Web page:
# Linear-Log Plot

What is meant by a linear-log plot and why is it used?

In the book I have, the author is demonstrating that some data fits an exponential distribution. So what he does is a linear-log plot of both the exponential distribution and the empirical data, and then overlaps the 2 graphs so show they follow a similar path.

So my question is, what exactly is a linear-log plot, and when/why do you use it?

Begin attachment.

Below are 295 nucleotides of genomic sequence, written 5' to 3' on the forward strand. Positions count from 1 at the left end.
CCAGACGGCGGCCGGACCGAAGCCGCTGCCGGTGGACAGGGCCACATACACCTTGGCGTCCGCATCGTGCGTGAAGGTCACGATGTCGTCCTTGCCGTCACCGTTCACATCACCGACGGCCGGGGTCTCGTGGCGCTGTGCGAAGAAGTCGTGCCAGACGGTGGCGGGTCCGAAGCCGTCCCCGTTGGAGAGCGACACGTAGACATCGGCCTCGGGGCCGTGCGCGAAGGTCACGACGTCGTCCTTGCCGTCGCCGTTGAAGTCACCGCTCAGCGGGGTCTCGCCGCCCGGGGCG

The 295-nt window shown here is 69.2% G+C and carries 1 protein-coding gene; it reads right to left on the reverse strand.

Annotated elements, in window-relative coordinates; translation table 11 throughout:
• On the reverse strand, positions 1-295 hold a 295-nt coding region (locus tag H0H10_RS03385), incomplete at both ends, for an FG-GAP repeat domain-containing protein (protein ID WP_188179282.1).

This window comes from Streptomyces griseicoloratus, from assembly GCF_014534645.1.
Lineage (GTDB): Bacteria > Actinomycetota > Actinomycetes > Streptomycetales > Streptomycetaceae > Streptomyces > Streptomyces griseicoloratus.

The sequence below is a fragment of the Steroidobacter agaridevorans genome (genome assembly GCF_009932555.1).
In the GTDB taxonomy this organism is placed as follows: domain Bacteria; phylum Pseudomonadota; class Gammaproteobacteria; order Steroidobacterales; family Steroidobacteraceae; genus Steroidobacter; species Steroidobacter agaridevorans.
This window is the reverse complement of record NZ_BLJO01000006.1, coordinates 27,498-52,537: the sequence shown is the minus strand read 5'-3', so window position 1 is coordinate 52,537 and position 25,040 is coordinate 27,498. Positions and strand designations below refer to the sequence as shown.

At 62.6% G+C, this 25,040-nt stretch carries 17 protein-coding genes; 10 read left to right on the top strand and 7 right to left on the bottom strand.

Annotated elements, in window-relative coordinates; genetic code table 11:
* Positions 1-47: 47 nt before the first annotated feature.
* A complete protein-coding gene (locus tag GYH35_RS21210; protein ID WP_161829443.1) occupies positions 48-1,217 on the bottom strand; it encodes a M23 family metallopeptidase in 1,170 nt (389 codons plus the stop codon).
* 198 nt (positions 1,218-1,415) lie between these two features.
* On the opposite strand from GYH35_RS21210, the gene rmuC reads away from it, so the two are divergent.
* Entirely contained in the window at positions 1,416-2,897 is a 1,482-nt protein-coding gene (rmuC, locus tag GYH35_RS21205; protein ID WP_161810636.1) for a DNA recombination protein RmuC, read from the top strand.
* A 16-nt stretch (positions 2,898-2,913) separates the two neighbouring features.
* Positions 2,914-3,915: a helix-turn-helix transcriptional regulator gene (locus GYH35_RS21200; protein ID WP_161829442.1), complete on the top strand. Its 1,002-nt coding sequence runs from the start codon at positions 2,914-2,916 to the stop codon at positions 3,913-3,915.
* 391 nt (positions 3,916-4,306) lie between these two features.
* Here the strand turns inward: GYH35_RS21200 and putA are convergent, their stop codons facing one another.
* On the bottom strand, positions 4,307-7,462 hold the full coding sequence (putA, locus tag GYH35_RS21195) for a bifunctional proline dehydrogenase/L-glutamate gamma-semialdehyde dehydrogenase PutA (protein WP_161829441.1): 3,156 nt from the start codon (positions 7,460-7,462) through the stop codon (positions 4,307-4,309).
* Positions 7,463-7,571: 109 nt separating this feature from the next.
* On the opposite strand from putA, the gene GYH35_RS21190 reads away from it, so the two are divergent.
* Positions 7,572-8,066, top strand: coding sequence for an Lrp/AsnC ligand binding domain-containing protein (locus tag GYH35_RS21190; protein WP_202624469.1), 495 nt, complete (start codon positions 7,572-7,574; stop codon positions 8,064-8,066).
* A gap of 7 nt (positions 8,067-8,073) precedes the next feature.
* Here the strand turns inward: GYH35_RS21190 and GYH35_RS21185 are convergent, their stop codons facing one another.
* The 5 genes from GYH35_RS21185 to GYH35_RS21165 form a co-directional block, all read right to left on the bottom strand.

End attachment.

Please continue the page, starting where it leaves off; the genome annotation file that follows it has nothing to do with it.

For exmaple, if I was to show the data fitted an exponential distribution, I would just plot the data and exponetial distribution as they were, and overlap them and show they fit (or don't fit).

If you have data that happens to lie close to a curve of the form y= A log(x)+ B, (conversely, $x= e^{\frac{y-B}{A}$) then Plotting y against "X= log(x)" rather than x itself puts the points close to the straight line y= AX+ B. Yes, you could overlap your raw data and an exponential (if you were sure of the constants involved) and show that they matched but it is typically much easier to spot a straight line than more complex curves and there are standard formulae for the "best fit" line.